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BW Businessworld

The Moment Of Truth

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A traditional view of an organisation’s operations leads one to begin the value chain upstream… but truly the fortunes of an organisation depend on this moment when a customer decides to pick up (or ignore) its product at the point of sale… a supermarket in this case. So, everything done to get a product onto the retail shelf —R&D, product development, manufacturing / sourcing, logistics, distribution, marketing, etc., blurs at the point of purchase, when a consumer does not choose the product amidst many others on the shelf. This really is the moment of reckoning!

What Abhi and Salma witnessed is possibly an everyday occurrence wherein many consumers’ decision to pick up a brand/ product or drop another is influenced in varying degrees by the interaction between the product and the consumer at the point of sale... be the brand a household name or an unknown, be the purchase a routine buy or an occasional indulgence.
No wonder then that organisations need to really know what happens between the consumer and the product at the moment of purchase.

In the case situation, Abhi and Salma run through various possible reasons why their juice brand Kanto was placed back on the shelf after a close inspection by Sarlaben, the consumer. However, before we get to these reasons and other influencers such as ‘time pressure’ on the shopper, it is important to understand that the behaviour of consumers depends on whether the purchase is a routine one or a new purchase.

Routine replenishment where the product is standard and familiar, the purchase frequency regular and the purchase being low involvement. It is normal for consumers in such cases to go with their standard brand without browsing. However, the standard brand could get rejected if there are doubts on the freshness and quality of the units being stocked. In such a case, consumers may pick up packs only to return them to the shelves and pick up another from the consideration set, or walk away if they are fixed on a brand and unwilling to consider alternatives.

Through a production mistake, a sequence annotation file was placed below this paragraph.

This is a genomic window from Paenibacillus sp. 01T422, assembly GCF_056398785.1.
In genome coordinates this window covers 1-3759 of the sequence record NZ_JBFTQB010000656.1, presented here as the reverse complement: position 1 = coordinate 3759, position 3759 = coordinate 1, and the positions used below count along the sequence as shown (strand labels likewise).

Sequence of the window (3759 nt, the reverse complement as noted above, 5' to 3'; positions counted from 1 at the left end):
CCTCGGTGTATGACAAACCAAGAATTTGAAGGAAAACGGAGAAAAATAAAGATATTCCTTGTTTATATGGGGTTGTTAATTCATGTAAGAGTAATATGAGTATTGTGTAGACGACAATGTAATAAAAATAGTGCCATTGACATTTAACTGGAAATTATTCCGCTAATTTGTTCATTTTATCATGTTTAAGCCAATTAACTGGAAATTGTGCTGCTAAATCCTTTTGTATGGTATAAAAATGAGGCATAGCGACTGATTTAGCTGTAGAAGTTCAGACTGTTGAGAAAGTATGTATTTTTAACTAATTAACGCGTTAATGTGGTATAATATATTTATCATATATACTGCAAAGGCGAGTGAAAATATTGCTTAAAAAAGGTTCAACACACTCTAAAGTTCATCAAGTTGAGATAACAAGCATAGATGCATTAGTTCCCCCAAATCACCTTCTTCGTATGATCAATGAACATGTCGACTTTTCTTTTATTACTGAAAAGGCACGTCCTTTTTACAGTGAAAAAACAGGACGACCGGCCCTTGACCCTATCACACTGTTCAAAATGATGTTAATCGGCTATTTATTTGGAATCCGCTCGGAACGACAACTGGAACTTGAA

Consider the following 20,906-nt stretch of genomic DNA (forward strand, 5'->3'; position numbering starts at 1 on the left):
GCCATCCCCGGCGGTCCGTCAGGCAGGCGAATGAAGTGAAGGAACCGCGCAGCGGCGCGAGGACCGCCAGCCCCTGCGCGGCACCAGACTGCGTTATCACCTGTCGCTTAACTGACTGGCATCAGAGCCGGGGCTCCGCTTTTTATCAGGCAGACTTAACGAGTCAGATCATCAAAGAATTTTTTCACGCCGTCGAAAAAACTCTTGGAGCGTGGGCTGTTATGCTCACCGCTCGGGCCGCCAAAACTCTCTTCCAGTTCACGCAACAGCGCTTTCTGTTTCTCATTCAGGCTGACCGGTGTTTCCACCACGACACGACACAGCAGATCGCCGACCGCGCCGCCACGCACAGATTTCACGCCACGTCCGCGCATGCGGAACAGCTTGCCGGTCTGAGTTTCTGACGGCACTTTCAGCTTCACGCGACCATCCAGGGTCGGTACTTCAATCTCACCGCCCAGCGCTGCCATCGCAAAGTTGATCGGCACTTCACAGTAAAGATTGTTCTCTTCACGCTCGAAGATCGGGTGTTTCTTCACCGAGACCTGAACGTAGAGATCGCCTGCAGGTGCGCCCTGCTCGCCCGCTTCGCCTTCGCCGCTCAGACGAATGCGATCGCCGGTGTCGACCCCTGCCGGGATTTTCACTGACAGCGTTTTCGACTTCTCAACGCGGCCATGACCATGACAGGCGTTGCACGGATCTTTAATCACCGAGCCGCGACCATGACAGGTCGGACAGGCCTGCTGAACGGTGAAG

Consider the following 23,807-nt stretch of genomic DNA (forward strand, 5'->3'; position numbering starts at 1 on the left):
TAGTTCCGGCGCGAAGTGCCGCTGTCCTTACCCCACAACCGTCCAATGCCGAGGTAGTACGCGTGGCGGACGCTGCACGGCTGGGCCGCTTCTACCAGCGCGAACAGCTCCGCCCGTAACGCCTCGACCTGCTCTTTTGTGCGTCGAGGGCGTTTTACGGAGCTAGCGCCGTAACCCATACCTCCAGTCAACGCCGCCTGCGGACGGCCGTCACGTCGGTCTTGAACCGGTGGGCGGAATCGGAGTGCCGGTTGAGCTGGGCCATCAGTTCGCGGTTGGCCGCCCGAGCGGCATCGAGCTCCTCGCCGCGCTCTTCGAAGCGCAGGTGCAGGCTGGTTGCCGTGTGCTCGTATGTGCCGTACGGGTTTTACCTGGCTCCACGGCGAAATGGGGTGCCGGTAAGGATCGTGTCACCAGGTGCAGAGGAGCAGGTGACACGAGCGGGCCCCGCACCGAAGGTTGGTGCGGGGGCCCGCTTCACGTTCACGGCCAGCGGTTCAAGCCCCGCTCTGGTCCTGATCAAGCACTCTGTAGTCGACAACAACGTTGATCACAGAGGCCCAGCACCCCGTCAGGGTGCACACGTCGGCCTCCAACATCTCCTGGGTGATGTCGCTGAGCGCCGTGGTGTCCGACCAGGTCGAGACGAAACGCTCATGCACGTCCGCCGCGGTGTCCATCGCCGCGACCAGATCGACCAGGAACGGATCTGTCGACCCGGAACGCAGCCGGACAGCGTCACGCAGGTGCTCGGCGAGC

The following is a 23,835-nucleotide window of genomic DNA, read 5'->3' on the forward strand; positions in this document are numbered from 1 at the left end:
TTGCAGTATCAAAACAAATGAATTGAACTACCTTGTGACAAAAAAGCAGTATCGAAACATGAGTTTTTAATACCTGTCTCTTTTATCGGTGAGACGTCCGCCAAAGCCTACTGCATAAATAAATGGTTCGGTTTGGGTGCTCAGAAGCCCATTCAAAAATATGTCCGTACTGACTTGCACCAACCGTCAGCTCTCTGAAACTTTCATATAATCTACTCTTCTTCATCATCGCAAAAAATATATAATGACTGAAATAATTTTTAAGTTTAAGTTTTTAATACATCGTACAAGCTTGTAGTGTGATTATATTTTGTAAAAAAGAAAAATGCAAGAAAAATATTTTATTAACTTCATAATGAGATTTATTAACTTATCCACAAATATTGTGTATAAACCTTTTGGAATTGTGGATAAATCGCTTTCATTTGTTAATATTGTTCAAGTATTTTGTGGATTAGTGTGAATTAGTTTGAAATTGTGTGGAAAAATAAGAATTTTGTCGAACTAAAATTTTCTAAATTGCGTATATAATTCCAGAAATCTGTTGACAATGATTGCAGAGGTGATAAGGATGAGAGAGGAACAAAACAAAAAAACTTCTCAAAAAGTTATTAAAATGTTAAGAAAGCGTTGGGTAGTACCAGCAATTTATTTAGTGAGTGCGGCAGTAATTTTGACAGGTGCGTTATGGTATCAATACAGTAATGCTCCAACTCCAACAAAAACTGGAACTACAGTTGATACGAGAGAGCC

New buy where consumers seek newness / variety, where the product / variant is not familiar or the purchase infrequent. Consumers may look at the pack for more information on the product / brand / manufacturer that gives them the confidence to buy, beyond price, and addresses their concerns on quality, freshness or health considerations.
In this context, the importance of making it easy for most consumers to find simple things like price, weight, manufacturing date, expiry, contents, etc., on the pack cannot be overstated. The absence or difficulty of finding such details does lead to stress / dissonance.

Further, consumers are getting increasingly more individualistic in their usage and expectations from products. They are keen to know beyond the details on the label and how they can get more from their purchase, like when Salma asked, “Can I use orange juice to marinade chicken.” However, this cannot be left completely to in-store promoters, call centres, traditional media or even the packaging to address, as the queries are very specific.

Many brands use this as an opportunity to engage directly with consumers via content rich sites, blogs, forums, etc. Thus creating a wider world of interaction, learning and discovery endears the brand closer to consumers. On Marico’s Saffola site, for instance, you get tips for a healthy heart, recipes and you can pose questions to cardiologists and fitness specialists. There are many other such brand examples —Maggi, Sunsilk, etc.

All this said and done, organisations still miss out on what really happens between the consumer and the product at the moment of purchase. Honestly, the truth is really out there…. on the shop floor. It may be forgotten by the time the consumer reaches the check-out counter. The search for truth calls for managers to step out of their cubicles, spend time on the shop floor and interact with consumers to get a more hands-on feel of this final “moment” that can go a long way to strengthening brand-consumer relationships.  So, dear Abhi and Salma, keep observing and learning more about your consumers as they interact with your brand at retail.  

(This story was published in BW | Businessworld Issue Dated 14-07-2014)